Via my friend Bruce Williams, an accomplished aviator, flight instructor, and technology guy, I hear that the first-ever, 5000-person cuts Microsoft has just announced in its work force include the team responsible for Microsoft Flight Simulator. Williams himself, who was a major figure on that team across six versions of the program over 15 years, presented the news on his website under the headline: The End of Microsoft Flight Simulator.
Of course there are other flight simulators. I've always loved X-Plane, even before its creator, Austin Meyer, started flying a real-world Cirrus airplane (fancier version of the kind I used to own). Still, there was something magical about even the earliest versions of Flight Simulator, with the familiar opening shot of a little plane ready to take off from the sadly now defunct Meigs Field in Chicago. At this fascinating site you can see screen shots from those embryonic versions, which provide a startling reminder of how much imagination you needed to apply when using the earliest computer games:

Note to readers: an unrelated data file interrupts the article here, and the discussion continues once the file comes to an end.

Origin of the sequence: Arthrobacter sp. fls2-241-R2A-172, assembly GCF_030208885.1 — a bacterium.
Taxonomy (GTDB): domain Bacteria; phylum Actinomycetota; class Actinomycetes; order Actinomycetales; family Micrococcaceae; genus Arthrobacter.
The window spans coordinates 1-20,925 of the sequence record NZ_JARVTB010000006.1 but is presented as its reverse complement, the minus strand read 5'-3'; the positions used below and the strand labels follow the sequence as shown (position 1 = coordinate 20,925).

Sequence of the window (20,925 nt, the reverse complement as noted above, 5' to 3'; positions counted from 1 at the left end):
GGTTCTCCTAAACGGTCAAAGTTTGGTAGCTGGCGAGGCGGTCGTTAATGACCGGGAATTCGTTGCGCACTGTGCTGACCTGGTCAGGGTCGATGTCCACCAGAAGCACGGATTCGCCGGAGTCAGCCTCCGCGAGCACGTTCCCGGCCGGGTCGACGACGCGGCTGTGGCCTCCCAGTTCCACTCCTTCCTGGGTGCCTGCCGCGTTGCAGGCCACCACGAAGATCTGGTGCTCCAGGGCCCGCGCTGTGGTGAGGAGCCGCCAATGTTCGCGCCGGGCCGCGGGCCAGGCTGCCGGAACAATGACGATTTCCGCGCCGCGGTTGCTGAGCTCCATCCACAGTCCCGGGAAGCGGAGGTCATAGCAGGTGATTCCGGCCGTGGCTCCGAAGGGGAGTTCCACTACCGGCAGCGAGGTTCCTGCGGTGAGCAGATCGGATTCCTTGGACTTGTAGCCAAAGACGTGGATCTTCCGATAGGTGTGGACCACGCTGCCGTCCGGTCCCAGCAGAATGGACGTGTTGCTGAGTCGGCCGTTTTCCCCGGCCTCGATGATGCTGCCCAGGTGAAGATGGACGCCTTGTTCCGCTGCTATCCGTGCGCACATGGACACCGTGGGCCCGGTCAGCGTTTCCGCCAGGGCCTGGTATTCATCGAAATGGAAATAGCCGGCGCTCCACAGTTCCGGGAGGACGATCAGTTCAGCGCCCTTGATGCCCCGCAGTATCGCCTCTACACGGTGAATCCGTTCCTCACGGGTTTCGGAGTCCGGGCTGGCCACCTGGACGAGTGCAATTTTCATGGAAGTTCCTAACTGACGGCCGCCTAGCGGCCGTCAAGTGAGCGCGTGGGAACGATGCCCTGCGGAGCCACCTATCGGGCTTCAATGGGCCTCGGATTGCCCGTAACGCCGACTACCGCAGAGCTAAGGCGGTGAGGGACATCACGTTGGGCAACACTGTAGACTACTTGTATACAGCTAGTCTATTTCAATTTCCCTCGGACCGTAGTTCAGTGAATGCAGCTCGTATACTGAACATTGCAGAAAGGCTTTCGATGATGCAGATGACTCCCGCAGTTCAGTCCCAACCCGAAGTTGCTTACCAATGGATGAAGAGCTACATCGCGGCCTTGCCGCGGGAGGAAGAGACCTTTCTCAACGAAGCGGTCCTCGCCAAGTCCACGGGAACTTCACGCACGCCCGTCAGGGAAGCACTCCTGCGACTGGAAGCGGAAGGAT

(See if you can detect any change in graphics in the intervening years: below is a screen shot of Flight Sim X, via Tom Bukowski at Smugmug.com:)
I don't mean to make light of real pain and hardship caused by software layoffs and those in all other industries. But the end of the FS era is poignant enough on its own to deserve a mention.
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